Every dairying community throughout the world cherishes one, or more, cultured dairy products. They make up some of our most popular foods: yogurt, sour cream, cheese, cultured butter.
As milk and cream culture, good-for-your-gut beneficial bacteria eat up the lactose, or milk sugar, in the dairy. As a result, cultured dairy foods acquire their characteristic tartness. Cultured dairy is particularly rich in beneficial bacteria. There’s many varieties of cultured dairy food.
Yogurt is a popular cultured dairy product, rich in gut-building beneficial bacteria. As those beneficial bacteria eat up the carbohydrates in milk, turning it into yogurt, they also enrich that milk with B vitamins – as a result yogurt and other cultured dairy is lower on the glycemic index, high in vitamins, rich in beneficial bacteria and food enzymes and it also contains all the micronutrients, vitamins and minerals found in milk.
You can make yogurt easily at home as it only requires a starter culture mixed with milk. Depending on the style of yogurt you plan to make, you can either culture that yogurt at room temperature to make a Scandinavian-style yogurt, or at a warmer temperature to make yogurt like that you find in your grocery store’s dairy case.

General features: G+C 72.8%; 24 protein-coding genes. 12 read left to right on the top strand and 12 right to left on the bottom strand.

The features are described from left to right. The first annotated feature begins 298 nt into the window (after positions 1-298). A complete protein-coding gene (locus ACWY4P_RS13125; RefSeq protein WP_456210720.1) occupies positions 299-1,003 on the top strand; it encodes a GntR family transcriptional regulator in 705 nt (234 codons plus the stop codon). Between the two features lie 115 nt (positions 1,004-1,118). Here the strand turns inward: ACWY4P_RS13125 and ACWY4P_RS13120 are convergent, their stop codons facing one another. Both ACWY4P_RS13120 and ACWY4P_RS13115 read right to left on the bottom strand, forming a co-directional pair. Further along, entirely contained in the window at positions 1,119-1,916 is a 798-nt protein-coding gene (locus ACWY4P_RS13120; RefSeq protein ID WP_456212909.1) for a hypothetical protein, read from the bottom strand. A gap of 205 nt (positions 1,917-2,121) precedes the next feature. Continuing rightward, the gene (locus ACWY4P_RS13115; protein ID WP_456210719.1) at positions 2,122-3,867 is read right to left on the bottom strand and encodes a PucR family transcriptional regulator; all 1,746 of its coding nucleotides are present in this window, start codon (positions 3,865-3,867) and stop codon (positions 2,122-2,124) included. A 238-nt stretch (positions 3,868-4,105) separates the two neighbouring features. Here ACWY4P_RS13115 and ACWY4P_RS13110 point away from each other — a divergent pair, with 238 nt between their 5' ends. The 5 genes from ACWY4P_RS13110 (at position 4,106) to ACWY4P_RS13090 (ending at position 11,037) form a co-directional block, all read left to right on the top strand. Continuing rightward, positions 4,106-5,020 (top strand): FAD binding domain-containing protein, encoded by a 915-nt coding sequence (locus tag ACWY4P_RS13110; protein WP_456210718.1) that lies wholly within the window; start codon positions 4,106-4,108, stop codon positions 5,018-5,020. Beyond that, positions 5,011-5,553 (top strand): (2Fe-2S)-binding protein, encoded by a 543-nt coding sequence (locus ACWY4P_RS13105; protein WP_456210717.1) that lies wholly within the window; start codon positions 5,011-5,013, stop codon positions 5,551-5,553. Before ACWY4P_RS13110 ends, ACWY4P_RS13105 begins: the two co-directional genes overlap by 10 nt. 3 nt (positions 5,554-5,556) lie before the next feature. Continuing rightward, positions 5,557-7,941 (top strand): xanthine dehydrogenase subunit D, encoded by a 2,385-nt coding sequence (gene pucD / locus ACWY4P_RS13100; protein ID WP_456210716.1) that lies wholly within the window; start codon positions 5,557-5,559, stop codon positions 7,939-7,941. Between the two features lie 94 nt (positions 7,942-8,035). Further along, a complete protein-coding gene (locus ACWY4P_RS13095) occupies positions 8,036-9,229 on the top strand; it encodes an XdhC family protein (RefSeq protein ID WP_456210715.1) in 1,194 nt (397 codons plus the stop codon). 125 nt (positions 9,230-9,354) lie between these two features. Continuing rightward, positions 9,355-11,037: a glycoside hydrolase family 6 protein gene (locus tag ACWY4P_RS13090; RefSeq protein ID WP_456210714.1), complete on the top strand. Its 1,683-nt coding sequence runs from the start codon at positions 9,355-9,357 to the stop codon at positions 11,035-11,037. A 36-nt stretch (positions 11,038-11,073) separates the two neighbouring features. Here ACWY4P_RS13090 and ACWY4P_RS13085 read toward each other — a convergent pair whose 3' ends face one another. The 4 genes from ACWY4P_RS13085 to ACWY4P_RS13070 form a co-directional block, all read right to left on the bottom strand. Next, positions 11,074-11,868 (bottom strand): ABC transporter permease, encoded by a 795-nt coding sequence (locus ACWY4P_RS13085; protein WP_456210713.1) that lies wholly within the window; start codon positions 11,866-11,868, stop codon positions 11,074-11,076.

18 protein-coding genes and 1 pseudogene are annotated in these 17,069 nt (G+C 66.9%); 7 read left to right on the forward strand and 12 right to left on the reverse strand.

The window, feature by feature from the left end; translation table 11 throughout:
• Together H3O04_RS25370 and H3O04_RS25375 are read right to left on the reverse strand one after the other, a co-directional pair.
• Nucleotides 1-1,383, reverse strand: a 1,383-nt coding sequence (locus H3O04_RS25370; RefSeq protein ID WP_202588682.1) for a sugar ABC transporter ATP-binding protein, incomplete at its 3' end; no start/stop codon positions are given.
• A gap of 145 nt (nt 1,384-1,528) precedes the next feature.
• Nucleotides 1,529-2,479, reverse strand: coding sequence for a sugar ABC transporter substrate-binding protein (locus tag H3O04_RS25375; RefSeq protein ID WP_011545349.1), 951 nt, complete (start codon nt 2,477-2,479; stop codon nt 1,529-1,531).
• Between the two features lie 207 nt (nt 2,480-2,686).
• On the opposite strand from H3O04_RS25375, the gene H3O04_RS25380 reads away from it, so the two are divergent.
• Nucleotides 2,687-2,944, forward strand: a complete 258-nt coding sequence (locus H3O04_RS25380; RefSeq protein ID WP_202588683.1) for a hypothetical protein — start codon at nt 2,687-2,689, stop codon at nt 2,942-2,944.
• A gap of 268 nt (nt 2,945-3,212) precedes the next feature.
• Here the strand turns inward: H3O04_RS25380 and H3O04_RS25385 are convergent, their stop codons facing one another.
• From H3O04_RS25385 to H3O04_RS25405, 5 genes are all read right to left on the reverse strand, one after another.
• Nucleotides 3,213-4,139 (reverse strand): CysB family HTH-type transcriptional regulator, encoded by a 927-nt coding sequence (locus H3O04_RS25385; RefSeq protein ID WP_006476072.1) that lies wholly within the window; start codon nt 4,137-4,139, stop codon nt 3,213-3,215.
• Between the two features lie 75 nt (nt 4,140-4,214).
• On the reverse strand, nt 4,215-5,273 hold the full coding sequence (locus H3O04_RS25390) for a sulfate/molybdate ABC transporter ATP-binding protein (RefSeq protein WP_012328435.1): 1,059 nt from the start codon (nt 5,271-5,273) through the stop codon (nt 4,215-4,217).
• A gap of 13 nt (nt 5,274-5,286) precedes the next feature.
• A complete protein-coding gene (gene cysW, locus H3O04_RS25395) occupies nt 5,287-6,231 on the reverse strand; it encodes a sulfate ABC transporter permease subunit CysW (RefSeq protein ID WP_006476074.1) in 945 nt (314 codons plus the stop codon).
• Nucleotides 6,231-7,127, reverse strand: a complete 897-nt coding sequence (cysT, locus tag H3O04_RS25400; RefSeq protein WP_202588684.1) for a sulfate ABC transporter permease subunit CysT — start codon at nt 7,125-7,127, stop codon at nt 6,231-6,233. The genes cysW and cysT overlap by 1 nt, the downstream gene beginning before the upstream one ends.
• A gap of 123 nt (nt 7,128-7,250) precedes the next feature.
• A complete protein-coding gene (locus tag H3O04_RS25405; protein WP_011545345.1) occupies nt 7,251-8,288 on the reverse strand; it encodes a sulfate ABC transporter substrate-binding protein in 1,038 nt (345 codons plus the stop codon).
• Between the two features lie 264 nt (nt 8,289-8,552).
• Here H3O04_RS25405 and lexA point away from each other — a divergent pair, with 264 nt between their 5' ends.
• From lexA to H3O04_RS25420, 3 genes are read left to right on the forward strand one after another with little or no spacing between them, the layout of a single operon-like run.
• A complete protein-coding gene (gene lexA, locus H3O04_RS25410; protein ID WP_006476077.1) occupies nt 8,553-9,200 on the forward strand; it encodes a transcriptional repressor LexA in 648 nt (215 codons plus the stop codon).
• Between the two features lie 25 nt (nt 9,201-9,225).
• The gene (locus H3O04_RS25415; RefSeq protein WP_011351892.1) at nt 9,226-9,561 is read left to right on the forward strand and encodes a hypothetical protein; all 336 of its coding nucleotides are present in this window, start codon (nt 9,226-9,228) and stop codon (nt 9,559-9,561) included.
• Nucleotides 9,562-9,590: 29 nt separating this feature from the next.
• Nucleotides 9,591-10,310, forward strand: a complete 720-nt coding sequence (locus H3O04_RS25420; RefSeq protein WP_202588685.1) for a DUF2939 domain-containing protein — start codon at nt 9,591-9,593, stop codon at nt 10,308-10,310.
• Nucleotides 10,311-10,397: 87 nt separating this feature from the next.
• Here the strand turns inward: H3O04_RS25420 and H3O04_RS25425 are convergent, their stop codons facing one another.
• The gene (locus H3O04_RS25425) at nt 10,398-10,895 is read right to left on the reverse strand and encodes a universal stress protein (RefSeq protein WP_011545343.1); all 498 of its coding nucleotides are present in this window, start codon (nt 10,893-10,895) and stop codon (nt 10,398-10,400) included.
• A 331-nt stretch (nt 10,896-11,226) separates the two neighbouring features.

Buy a yogurt maker here.
Classic homemade yogurt recipe.
Room temperature yogurt recipe.
Troubleshoot your homemade yogurt.
Similar to yogurt in flavor, only stronger, milk kefir is a cultured dairy product with a thin texture and tart flavor. Kefir is particularly rich in B vitamins, most notably folate. It is also rich in beneficial bacteria that help to support gut health and immunity.
Milk kefir comes from the Caucasus, a mountainous region where the European continent meets Asia. It’s here that milk kefir earned its reputation as an elixir of long life, and a medicinal tonic.
Just like yogurt, you can make milk kefir at home easily using milk kefir grains – small gelatinous curds that resemble cottage cheese. They’re a combination of beneficial microorganisms – bacteria and yeasts – that help to transform milk into kefir.
Buy dehydrated milk kefir grains here.
Buy fresh milk kefir grains here.
A fantastic resource for everything you need to know about kefir.
Tips and techniques for making milk kefir.
Make your own milk kefir.
Check out recipes using milk kefir here.
Sour Cream and Creme Fraiche
Both sour cream and creme fraiche add a lovely silkiness and delightful, creamy tartness to recipes. I love to stir sour cream into soups, or topping fresh berries with creme fraiche.
Sour cream tends to be thinner than creme fraiche, and creme fraiche tends to be less sour than sour cream. They’re both delightful.
Just like other cultured dairy foods, both sour cream and creme fraiche are rich in beneficial bacteria, and when made from the cream of grass-fed cows, it’s also rich in healthy fats, fat-soluble vitamins and beta carotene.